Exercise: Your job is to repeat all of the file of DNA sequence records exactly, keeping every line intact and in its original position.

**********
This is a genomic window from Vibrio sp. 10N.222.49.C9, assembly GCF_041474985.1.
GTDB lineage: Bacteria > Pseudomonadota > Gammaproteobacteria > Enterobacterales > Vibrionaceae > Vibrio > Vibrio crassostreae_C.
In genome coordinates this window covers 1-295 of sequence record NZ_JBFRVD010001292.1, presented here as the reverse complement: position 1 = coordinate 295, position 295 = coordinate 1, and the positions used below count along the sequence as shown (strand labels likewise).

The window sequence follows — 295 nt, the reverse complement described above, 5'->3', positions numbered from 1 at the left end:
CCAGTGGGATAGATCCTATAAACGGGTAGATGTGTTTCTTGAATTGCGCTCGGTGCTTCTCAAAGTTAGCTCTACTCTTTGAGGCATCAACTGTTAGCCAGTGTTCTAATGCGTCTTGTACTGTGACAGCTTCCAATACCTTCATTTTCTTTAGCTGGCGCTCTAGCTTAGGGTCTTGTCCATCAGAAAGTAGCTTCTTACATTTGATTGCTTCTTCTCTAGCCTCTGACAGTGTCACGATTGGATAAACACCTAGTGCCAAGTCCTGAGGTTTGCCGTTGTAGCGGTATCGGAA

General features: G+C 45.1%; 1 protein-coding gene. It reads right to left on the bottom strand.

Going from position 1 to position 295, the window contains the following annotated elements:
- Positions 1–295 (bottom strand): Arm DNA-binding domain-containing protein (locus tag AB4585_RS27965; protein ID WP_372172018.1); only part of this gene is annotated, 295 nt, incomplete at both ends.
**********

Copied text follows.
This is a genomic window from Vibrio sp. 10N.222.49.C9, assembly GCF_041474985.1.
GTDB lineage: Bacteria > Pseudomonadota > Gammaproteobacteria > Enterobacterales > Vibrionaceae > Vibrio > Vibrio crassostreae_C.
In genome coordinates this window covers 1-295 of sequence record NZ_JBFRVD010001292.1, presented here as the reverse complement: position 1 = coordinate 295, position 295 = coordinate 1, and the positions used below count along the sequence as shown (strand labels likewise).

The window sequence follows — 295 nt, the reverse complement described above, 5'->3', positions numbered from 1 at the left end:
CCAGTGGGATAGATCCTATAAACGGGTAGATGTGTTTCTTGAATTGCGCTCGGTGCTTCTCAAAGTTAGCTCTACTCTTTGAGGCATCAACTGTTAGCCAGTGTTCTAATGCGTCTTGTACTGTGACAGCTTCCAATACCTTCATTTTCTTTAGCTGGCGCTCTAGCTTAGGGTCTTGTCCATCAGAAAGTAGCTTCTTACATTTGATTGCTTCTTCTCTAGCCTCTGACAGTGTCACGATTGGATAAACACCTAGTGCCAAGTCCTGAGGTTTGCCGTTGTAGCGGTATCGGAA

General features: G+C 45.1%; 1 protein-coding gene. It reads right to left on the bottom strand.

Going from position 1 to position 295, the window contains the following annotated elements:
- Positions 1–295 (bottom strand): Arm DNA-binding domain-containing protein (locus tag AB4585_RS27965; protein ID WP_372172018.1); only part of this gene is annotated, 295 nt, incomplete at both ends.